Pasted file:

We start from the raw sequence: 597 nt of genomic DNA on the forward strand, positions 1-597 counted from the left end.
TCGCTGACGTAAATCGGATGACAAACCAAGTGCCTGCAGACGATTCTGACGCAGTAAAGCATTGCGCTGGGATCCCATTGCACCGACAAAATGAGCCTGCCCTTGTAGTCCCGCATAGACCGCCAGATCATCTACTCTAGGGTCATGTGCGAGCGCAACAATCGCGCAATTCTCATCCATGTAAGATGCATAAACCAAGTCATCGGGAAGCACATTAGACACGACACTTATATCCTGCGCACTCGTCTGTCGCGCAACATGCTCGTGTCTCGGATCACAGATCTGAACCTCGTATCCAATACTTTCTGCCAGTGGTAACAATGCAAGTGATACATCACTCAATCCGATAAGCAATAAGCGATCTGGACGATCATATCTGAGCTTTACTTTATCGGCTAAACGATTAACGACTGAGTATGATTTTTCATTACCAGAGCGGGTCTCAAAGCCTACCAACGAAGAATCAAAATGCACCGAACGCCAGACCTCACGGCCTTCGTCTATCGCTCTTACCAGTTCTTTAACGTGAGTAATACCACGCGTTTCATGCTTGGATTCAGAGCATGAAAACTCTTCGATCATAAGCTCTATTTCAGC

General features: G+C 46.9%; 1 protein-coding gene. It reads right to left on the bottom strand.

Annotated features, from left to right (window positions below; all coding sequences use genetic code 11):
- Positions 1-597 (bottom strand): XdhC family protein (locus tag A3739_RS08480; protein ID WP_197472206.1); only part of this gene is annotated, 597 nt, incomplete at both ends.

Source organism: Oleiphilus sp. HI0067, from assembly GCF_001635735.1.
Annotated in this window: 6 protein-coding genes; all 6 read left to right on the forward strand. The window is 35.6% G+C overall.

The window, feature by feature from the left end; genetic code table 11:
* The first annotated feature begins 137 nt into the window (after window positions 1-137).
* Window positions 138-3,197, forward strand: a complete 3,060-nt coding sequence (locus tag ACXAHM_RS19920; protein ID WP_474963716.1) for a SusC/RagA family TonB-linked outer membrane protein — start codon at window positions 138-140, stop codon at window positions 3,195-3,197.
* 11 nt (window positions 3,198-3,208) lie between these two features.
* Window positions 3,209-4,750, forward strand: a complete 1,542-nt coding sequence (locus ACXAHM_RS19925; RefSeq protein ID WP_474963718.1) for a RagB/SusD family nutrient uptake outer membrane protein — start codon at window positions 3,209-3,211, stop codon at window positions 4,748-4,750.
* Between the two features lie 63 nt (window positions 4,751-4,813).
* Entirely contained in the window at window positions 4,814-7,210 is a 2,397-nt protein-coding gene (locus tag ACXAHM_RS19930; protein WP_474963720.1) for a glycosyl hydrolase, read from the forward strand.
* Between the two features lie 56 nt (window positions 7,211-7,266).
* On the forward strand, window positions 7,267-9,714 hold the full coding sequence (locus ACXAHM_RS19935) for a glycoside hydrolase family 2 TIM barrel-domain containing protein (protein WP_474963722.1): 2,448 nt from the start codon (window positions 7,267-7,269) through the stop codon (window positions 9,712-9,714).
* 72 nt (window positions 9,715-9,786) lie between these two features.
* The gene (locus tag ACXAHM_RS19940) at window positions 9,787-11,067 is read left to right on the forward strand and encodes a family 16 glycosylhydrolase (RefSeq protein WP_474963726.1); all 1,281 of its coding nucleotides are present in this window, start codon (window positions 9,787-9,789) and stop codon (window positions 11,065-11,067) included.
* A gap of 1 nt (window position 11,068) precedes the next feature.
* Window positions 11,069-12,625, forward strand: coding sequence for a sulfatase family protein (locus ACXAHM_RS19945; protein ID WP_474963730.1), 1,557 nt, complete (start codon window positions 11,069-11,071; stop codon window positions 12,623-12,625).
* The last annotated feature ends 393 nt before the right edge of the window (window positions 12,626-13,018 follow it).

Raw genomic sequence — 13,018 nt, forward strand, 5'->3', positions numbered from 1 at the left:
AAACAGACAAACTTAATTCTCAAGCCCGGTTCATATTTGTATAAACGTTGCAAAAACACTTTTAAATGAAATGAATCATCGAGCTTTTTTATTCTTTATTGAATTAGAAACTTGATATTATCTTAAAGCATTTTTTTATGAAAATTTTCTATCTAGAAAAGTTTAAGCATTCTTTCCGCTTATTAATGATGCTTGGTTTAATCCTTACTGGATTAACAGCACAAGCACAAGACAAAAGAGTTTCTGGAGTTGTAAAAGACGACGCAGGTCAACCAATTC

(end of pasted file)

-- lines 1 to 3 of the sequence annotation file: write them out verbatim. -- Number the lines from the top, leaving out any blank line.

We start from the raw sequence: 597 nt of genomic DNA on the forward strand, positions 1-597 counted from the left end.
TCGCTGACGTAAATCGGATGACAAACCAAGTGCCTGCAGACGATTCTGACGCAGTAAAGCATTGCGCTGGGATCCCATTGCACCGACAAAATGAGCCTGCCCTTGTAGTCCCGCATAGACCGCCAGATCATCTACTCTAGGGTCATGTGCGAGCGCAACAATCGCGCAATTCTCATCCATGTAAGATGCATAAACCAAGTCATCGGGAAGCACATTAGACACGACACTTATATCCTGCGCACTCGTCTGTCGCGCAACATGCTCGTGTCTCGGATCACAGATCTGAACCTCGTATCCAATACTTTCTGCCAGTGGTAACAATGCAAGTGATACATCACTCAATCCGATAAGCAATAAGCGATCTGGACGATCATATCTGAGCTTTACTTTATCGGCTAAACGATTAACGACTGAGTATGATTTTTCATTACCAGAGCGGGTCTCAAAGCCTACCAACGAAGAATCAAAATGCACCGAACGCCAGACCTCACGGCCTTCGTCTATCGCTCTTACCAGTTCTTTAACGTGAGTAATACCACGCGTTTCATGCTTGGATTCAGAGCATGAAAACTCTTCGATCATAAGCTCTATTTCAGC

General features: G+C 46.9%; 1 protein-coding gene. It reads right to left on the bottom strand.